What are you trying to communicate with the visual language you are using?The blurring between 'reality' and 'virtual reality'. A 'HYPER REALITY'? That we all live in 'Maya'; an illusion. We are all actors with a script, and can change the movie if we want! Exaggerated colours to reflect the mass conditioning derived from brazen advertising everywhere. A departure from traditional painting techniques to more 'art-vertorial' delivery so that at first glance, the viewer is not sure whether the work is Art or Advertising. PROJECT ‘ASIA POP!’ Ketna Patel’s recent Project ‘Asia Pop!’ hopes to extend the ongoing global conversations today about how peoples of the world are converging and overlapping their social, economic and cultural realms. As we all grapple with accelerated time and relentless adaptation, Ketna has chosen to focus in on everyday Asian ‘Street + Popular culture’ as a sort of ‘portal’ to enter and study further the contemporary phenomenon of Asians coming together; Asian society in a state of flux.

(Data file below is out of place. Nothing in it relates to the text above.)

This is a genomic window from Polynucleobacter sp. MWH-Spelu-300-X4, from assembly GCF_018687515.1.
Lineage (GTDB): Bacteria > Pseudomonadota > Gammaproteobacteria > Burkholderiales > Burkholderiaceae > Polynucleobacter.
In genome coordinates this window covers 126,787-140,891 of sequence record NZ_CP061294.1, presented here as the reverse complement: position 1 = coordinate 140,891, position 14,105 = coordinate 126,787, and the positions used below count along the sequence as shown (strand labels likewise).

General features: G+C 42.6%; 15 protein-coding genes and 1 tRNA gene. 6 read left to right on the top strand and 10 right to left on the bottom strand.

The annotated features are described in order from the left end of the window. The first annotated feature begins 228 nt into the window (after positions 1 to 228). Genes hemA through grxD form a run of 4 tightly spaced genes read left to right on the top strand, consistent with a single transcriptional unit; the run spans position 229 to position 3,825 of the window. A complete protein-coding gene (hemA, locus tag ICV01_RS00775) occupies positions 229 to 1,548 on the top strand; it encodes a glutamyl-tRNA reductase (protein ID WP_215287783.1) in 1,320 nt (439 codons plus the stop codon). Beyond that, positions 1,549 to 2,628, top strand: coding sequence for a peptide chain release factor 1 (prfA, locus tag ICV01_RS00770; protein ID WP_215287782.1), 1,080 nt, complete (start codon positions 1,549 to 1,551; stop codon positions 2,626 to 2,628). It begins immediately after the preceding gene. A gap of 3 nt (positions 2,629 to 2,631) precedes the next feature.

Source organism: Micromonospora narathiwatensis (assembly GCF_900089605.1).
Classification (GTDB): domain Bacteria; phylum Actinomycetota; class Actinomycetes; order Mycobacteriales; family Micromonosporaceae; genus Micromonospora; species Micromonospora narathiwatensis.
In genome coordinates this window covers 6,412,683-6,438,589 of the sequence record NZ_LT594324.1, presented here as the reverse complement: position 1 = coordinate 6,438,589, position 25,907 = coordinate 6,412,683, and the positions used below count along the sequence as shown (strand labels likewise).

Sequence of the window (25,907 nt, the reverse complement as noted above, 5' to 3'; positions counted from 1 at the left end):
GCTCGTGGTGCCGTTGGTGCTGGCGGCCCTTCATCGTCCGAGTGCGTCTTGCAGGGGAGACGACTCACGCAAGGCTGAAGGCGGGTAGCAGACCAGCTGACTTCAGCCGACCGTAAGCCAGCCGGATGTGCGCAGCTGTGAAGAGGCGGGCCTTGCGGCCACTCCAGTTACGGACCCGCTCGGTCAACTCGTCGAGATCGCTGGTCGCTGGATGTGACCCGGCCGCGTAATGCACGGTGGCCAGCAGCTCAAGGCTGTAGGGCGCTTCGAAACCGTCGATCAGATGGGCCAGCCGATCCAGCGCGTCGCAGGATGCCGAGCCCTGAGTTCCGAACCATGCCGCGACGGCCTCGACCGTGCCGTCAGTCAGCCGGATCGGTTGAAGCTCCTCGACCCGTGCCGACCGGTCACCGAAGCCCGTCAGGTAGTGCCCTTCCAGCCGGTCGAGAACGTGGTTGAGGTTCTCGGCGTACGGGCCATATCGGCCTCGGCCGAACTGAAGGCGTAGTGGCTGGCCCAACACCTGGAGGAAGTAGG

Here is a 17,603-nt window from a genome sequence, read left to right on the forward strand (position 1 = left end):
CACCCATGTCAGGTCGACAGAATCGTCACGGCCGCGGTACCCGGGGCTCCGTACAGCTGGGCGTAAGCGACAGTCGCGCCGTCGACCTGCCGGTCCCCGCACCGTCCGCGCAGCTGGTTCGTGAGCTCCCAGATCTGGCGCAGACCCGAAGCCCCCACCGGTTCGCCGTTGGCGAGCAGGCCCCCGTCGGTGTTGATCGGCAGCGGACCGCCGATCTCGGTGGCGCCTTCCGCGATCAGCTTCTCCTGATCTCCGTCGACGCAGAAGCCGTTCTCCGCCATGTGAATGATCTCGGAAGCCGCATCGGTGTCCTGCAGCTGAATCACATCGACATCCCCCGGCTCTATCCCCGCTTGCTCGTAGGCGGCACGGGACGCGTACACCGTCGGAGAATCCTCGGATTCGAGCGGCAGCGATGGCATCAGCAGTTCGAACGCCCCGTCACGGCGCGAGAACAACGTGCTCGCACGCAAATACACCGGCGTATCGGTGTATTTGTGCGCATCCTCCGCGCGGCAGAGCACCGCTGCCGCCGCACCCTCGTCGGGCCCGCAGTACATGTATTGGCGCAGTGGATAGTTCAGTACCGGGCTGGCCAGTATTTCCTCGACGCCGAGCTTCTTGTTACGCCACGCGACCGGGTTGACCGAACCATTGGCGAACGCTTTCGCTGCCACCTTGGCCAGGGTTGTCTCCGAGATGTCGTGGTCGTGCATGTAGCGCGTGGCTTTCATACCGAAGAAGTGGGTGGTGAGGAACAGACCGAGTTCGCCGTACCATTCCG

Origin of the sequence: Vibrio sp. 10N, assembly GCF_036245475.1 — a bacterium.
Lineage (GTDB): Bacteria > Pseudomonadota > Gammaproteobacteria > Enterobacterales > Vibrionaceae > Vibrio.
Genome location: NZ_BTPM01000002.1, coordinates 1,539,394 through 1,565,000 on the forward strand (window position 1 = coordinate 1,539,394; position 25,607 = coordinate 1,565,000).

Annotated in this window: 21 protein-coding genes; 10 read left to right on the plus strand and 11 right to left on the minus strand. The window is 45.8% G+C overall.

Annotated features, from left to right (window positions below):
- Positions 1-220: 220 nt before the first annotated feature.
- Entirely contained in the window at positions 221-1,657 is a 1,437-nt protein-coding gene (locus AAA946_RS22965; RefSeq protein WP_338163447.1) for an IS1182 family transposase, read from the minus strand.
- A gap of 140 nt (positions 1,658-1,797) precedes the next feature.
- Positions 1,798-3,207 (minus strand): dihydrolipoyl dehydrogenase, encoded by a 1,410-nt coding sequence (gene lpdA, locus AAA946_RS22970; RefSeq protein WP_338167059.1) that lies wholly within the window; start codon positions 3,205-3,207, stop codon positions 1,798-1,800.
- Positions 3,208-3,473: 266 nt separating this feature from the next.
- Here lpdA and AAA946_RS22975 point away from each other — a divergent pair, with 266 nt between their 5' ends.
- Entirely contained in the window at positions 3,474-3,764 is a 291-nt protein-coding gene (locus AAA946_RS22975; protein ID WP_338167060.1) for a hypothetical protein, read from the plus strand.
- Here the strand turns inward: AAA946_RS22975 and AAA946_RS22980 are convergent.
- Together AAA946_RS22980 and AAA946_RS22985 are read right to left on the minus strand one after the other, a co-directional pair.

Following are sound bytes from past interviews. With our studio's prior permission, you are welcome to use any quotes for media purposes; however kindly let us know the context. (Please email [email protected]) Interview: Artist Ketna Patel “Cultivating Cultural Identity” Meet Ketna Patel and her fantastic layered multi-media work. Her unpretentious attitude towards art is incredibly refreshing, and you cannot help but be intrigued by the artist and her work. A British-Indian contemporary artist, her art reflects much of her own personal journey as an outsider and global citizen, observing, discovering and embracing one’s cultural identity and the desire to belong to a community. At first, you may be drawn in by the vast use of punchy colors and humorous composition of characters, but just like the layers of materials used in her collages, there are much deeper stories being told. Reflections of socio-political and cultural identity exploration in everyday life of today and yesterday are common themes portrayed through her art. Her mission is simply to communicate the story of the lesser-known individual within these landscapes. Most known for her “Asia Pop!” series available on multiple surfaces from collages, barber chairs, fashion…..even cars!.... this is only one spectacular series of the “Planet Pop Project”. A recent rural lifestyle choice cross bordering between Pune and Wales is sure to produce yet another interesting body of work. 'Tamarind Living' interview of Ketna Patel Influence TL: Can you tell me a little about how your personal life journey from growing up in Africa and the UK to living as a global citizen has impacted your artwork? KP: I was born in Uganda in a rather ghettosized, conservative Gujarati Indian society; living next to yet ironically isolated from the Africans and the British communities. Exciting things were happening all around me, but I could not participate. As a result, my curiosity about the vast world behind my ‘box’ kept getting bigger…… We would get dressed up to go pick up visitors at the airport, and I was mesmerized and fascinated by the women I saw, alone, in transit, backpacking, which was so vastly different from the conventional life I knew. How fabulous was this backpackers’ life, I thought, fanaticizing about the exotic adventure they must be on. Needless to say, I felt disconnected and suffocated by my own life, where women’s identity and my role models were focused on keeping house-cooking, cleaning and caring for a family. When I was 14, my world quickly changed as Idi Amin’s regime broke out in Uganda. The violent atmosphere and the regime’s ultimatum for Indians to leave Uganda almost immediately, resulted in my parents making an overnight decision to send me alone to the UK to live with relatives I was not familiar with, while they remained with my brother in Africa. I was nervous, but terribly excited to leave. In the UK, after going through ) and A levels and a foundation course in Art + Design, I enrolled in architecture and interior design school. I was a clumsy, terrible student. What was trending in the design world at the time (80’s-90’s) was a “less is more” monochromatic movement. This was considered chic, elite…important. This did not resonate with me, and I felt like I had to apologize for my work, my clothes, my ideas…myself. My teacher even pulled me aside and said, “Ketna, you are really not good at this, Indians are good at math, perhaps you should consider a career in accounts!” In 1991, when I graduated, the country was in a recession, and I worked for free just to get experience. My grandmother who I lived with was the Indian communities’ unofficial “matchmaker”. Many Sunday afternoons, eligible young men, accompanied by family members would come to her home to meet potential wifely candidates, all orchestrated by my grandmother. I served tea, observing, but not participating. The boys eventually began asking my grandmother about the girl serving tea, and with some convincing, I decide to explore the ‘marriage scene’ (as a sort of sociological test; not with the intention to marry!) Within ten dates, I was as equally unenthused, as when I was initially serving tea. These young men had been conditioned to be ambitious, but lacked any curiosity about the world. Feeling like a fish out of water, knowing this was not an option, I asked my tutor at University (now a friend) to help me find a job in a new place; any place but there. That request brought me to Singapore where I lived for the next 23 years, working initially as an architect. Once there, I began traveling intensively throughout South East Asia. I observed many similarities between how I perceived my culture while living in Africa and how South East Asians viewed their culture. At the risk of generalizing, it seems Asians were embarrassed by their Asian identity and very concerned with being Western; understandably, as there were no Asian role models to read about in books or to celebrate in the media. At the time, the architectural firm that I worked for was designing commercial buildings that I was not proud of coupled with a less than appealing salary, so I quit with enough money to survive for a month. A small group of artists and myself moved into a house in Chip Bee Gardens where we shared our space, served cheap wine and crackers and showed our work. My first commission was for $500 designing a program for the Singapore Repertoire Theater. We were there for 20 years, and it developed into our own studio-gallery-home-community. It was the perfect environment for ordinary people to discover art and express themselves.